1. Strengths and limitation

To the best of our knowledge, no studies have determined the effec- tiveness of AAM during prehospital cardiopulmonary resuscitation for pediatric OHCA using quantitative integration with network meta- analysis. Previous systematic review/meta-analyses of AAM in children comprised studies investigating AAM during cardiopulmonary resusci- tation, including in-hospital cardiac arrest and OHCA, or AAM for

prehospital critically ill children; however, the present study focused on children during prehospital cardiopulmonary resuscitation. Therefore, the clinical heterogeneity of this is lower. A broad search without lan- guage restrictions was conducted for observational studies, and RCTs. Clinical trials and cohort studies with appropriate adjustment for con- founders underwent quantitative analysis, whereas observational stud- ies that were not appropriate for quantitative integration underwent qualitative evaluation.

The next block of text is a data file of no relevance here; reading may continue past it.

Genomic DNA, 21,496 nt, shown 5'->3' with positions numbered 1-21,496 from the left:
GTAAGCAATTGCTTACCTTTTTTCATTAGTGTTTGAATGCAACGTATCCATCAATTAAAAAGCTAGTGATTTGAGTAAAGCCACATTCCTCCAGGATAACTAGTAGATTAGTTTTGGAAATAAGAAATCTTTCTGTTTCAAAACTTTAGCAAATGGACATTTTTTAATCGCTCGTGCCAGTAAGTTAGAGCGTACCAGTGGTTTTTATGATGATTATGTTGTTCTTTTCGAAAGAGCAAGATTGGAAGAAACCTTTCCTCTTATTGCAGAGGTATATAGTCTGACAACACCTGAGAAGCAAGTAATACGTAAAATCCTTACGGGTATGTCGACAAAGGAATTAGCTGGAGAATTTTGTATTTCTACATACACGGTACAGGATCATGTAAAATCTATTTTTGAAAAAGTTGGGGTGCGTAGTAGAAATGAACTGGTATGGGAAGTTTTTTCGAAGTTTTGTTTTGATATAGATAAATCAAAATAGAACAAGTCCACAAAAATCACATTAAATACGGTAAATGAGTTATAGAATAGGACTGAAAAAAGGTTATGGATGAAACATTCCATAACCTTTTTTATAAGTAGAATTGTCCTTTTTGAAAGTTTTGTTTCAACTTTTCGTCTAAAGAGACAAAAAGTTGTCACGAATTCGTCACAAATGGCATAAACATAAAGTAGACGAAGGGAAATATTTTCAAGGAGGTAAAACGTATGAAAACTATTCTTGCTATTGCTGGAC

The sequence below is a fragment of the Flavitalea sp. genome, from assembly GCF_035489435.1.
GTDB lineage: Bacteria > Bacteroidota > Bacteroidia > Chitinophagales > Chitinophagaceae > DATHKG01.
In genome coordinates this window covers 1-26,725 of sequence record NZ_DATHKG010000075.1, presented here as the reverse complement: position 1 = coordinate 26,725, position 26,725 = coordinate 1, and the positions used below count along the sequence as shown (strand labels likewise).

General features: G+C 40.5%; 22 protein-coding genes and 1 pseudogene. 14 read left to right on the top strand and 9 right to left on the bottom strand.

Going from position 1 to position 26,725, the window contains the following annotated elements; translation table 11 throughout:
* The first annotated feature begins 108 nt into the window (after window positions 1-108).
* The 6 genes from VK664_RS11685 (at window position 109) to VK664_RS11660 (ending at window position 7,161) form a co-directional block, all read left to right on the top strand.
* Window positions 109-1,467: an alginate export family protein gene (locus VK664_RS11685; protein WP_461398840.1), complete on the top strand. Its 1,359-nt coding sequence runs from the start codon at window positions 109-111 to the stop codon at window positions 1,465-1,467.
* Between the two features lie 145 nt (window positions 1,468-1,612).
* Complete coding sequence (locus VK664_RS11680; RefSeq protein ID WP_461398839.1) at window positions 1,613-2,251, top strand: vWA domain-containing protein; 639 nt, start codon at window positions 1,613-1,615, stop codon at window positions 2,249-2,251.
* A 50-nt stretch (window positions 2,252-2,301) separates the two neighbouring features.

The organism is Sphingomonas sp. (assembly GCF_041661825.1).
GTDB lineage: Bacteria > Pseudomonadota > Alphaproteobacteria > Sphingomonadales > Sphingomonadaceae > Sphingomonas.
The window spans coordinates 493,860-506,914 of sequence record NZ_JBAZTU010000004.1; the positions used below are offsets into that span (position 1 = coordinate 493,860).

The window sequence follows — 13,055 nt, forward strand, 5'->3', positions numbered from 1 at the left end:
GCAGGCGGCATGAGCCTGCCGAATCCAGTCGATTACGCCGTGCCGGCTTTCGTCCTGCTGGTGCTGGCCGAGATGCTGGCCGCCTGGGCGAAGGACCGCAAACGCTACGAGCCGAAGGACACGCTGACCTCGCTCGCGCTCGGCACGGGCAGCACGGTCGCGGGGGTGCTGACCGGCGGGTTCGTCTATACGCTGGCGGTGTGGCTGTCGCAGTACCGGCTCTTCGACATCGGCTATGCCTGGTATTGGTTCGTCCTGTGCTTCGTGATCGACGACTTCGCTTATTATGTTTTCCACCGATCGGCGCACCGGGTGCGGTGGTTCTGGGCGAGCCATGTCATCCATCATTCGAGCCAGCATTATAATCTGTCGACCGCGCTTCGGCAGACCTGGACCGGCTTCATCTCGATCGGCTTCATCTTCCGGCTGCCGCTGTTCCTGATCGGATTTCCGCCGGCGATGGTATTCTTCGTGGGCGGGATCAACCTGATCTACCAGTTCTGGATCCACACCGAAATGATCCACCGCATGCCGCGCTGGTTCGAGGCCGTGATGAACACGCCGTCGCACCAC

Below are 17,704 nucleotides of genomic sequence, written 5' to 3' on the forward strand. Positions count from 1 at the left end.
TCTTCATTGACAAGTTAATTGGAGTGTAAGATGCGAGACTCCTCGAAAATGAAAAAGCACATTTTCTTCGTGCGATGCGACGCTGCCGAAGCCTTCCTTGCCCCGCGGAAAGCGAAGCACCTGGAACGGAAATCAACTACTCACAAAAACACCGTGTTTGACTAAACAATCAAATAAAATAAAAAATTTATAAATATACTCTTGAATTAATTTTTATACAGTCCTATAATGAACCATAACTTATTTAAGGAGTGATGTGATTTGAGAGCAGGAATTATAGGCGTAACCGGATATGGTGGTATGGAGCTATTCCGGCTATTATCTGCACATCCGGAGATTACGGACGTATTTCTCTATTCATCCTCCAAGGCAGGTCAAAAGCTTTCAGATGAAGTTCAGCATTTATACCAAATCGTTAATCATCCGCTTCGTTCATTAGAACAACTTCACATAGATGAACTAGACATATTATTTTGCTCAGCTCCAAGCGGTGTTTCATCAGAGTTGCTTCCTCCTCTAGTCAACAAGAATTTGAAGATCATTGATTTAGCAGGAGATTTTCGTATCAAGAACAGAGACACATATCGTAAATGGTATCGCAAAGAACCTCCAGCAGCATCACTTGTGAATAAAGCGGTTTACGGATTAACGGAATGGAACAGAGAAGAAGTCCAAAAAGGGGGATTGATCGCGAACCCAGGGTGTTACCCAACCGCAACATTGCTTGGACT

However, the limitations of our study need to be acknowledged. First, this network meta-analysis synthesized studies of different types. Since there was only one clinical trial, we quantitatively synthe- sized the clinical trial and cohort studies that were appropriately ad- justed for confounders. We also performed a sensitivity analysis that synthesized only observational studies that were adjusted for con- founders. Second, most of the available evidence was from observa- tional studies, which have issues such as confounding by adaptation, resuscitation time bias, and were unclear as to whether advanced air- way intervention failed and resulted in BMV only or whether advanced airway intervention was not attempted. Although the network meta- analysis integrated observational studies that adjusted for confounders, confounding by adaptation may not be fully adjusted for based on known information. Regarding resuscitation time bias, only one obser- vational study, which could not be integrated due to duplication of cases, addressed this bias [41]. The inability to correctly classify patients in whom an advanced airway could not be secured is a significant prob- lem; however, this problem may be biased in favor of ETI and will not work against the present results. Third, various factors, such as the ex- perience level of the medical personnel performing airway manage- ment, high heterogeneity of patients with cardiac arrest, and differences in Emergency medical care systems, may affect the results; however, such clinical heterogeneity was not addressed.